What went wrong for India in the ODI series against South Africa?

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19 Mar 2021 | 12:30 PM
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Nitin Fernandes

What went wrong for India in the ODI series against South Africa?

It’s not often that India lose a series so comprehensively in home conditions

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India’s recent 4-1 loss in the One-Day International (ODI) series against South Africa might have come as a surprise to many. After all, they are the defending finalists in the ODI World Cup and also made it to the final of the ICC Women’s T20 World Cup just 12 months ago. Add to that the fact that, before this series, the Women in Blue had won their last six ODI series.

So, what went wrong for Mithali Raj and Co. against the Proteas? Here, we look at some of the possible explanations.

LACK OF MATCH PRACTICE

After the end of the aforementioned series, head coach WV Raman remarked: "In terms of what transpired in this series, it's very simple: the girls lacked the game time and they are obviously short in terms of the mental stamina and cricketing fitness."

It was clear to see where he was coming from. Before the start of the ODI series, the Indian team hadn’t played an international match for one year – their last game at the highest level was the World T20 final in 2020, which occurred on 8 March 2020. They had to wait until 7 March 2021 to play their next game and that surely didn’t help.

When you consider ODIs, then the gap was even longer. India hadn’t played a single match in the 50-over format in 2020 with their last game in the format coming in November 2019. While a major reason for that was the COVID-19 pandemic, considering that top-level cricket resumed last July, they surely shouldn’t have had to wait this long to play international cricket again.

On the other hand, South Africa were much better prepared. They recently hosted Pakistan for three ODIs and three T20Is. In addition to that, a few of their players featured in the 2020 Women’s Big Bash League which would have certainly helped. Meanwhile, most of India’s players only featured in the Women’s T20 Challenge in November last year, a tournament that features only four matches as of now.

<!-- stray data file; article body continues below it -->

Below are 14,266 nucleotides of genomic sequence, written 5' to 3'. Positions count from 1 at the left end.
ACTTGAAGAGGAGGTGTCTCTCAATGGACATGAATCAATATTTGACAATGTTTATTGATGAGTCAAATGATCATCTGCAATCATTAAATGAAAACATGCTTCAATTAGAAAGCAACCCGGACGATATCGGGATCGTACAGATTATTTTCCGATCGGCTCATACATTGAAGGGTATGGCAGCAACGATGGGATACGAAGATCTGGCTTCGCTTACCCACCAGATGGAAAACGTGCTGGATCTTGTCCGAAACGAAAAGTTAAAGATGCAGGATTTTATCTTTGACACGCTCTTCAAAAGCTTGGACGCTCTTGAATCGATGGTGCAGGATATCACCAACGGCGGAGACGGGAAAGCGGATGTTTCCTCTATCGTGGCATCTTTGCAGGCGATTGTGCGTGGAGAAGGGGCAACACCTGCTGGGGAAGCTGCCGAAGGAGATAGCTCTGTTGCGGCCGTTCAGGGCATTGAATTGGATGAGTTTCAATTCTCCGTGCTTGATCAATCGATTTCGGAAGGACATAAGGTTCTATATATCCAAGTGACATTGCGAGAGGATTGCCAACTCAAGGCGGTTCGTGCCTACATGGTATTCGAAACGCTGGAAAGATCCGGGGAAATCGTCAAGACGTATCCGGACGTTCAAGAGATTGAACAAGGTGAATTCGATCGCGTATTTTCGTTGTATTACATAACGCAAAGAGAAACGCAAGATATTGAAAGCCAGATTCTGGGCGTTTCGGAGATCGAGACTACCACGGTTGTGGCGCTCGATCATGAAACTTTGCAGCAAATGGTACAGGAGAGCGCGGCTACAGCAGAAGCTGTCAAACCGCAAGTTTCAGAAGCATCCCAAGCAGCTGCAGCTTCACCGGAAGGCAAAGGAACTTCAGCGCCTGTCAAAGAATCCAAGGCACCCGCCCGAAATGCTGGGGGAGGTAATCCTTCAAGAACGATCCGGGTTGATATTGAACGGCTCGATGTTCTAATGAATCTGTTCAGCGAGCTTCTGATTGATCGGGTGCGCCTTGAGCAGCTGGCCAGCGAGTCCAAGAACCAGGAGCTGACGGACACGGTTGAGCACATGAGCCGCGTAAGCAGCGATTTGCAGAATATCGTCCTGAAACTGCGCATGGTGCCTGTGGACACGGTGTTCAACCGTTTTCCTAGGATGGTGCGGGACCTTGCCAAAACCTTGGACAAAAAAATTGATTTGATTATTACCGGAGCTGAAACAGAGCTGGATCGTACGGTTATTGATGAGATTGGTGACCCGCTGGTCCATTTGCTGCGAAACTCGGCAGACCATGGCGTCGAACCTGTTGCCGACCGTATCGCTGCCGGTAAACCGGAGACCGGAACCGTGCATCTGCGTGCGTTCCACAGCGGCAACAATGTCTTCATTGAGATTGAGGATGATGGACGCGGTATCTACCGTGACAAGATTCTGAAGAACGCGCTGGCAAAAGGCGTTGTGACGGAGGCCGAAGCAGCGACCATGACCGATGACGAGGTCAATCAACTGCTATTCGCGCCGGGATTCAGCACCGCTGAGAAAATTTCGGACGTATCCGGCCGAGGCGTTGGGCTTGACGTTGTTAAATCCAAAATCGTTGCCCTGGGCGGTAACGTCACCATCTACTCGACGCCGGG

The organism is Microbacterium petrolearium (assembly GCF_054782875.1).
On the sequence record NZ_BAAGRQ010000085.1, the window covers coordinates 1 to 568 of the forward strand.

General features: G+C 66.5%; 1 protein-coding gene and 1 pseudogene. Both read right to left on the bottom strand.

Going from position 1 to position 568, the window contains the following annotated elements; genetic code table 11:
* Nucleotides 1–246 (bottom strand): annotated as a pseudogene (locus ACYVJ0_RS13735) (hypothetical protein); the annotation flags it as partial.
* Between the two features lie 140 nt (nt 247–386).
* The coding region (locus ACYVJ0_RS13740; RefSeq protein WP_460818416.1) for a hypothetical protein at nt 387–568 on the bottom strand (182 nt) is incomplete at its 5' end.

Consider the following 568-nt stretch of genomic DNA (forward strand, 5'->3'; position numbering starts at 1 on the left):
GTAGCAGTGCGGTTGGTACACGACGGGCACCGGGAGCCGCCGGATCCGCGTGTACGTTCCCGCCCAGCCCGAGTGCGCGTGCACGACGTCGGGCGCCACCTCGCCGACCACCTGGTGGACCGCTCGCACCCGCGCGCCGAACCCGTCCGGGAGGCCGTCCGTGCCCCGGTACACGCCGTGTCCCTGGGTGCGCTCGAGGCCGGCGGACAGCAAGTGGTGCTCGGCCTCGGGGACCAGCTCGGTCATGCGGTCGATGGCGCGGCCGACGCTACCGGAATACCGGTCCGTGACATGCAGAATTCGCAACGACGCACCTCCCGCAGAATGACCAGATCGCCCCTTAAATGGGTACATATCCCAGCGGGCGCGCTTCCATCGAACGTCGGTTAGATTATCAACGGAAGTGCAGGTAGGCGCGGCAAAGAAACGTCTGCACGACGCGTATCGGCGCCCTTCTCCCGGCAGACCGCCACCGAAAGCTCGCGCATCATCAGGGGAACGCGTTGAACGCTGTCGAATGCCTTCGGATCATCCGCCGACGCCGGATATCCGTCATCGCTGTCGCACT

THE TOSS FACTOR

While India’s performances were not up to the mark, you could say that the toss did have a big impact as well, especially considering all matches in the series were won by the team that won the toss and batted second. The hosts won the toss just once during the series, which was the second ODI, and they went on to win that game convincingly.

Take nothing away from South Africa – they were absolutely brilliant – but India would have probably made a stronger challenge if they had more luck with the toss.

SPINNERS FAIL TO FIRE

In the final contest of the series, Rajeshwari Gayakwad bowled splendidly, picking up three wickets and conceding just 13 runs in 10 overs. But apart from that, the Indian spinners did not enjoy much success during the series. This was particularly highlighted by the fact that the team’s premier leg-spinner Poonam Yadav failed to take a wicket in four matches.

India’s reliance on spinners was also not helpful. In the fourth ODI, which was a must-win game, the home team decided to field just one frontline pacer in Mansi Joshi. This move backfired as South Africa chased down a target of 267, their highest successful run-chase in ODIs ever.

In total, across the five ODIs, the Indian spinners bowled 153.2 overs and only took 13 wickets, which led to a bowling strike rate of 70.77 during the series. Having played spin-heavy bowling line-ups and the slower bowlers failing to get wickets regularly, India simply struggled to restrict Lizelle Lee and Co.

OTHER CONCERNS

Shikha Pandey wasn’t selected for this series, with Mansi Joshi and Monica Patel supporting Jhulan Goswami in the pace bowling department. While Goswami was her usual self, there is definitely room for improvement on this front from the other bowlers. It’ll be interesting to see what combination the selectors adopt in the upcoming months.

In addition to the above reasons, there will be concerns about Jemimah Rodrigues’ form and the scoring rate. While the talented young batter was dropped after low scores in the first three matches, there’s perhaps a need for a more attacking approach from some of India’s top-order batters. You’d think that Shafali Verma could be in consideration to help fix that issue.

With the 2022 World Cup less than a year away, India could certainly do with their players being in top form in the lead-up to the tournament and, with more game time, there’s a good chance that they’ll get back to their best soon.

(Image Courtesy – BCCI)

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South Africa Women tour of India, 2021India Women

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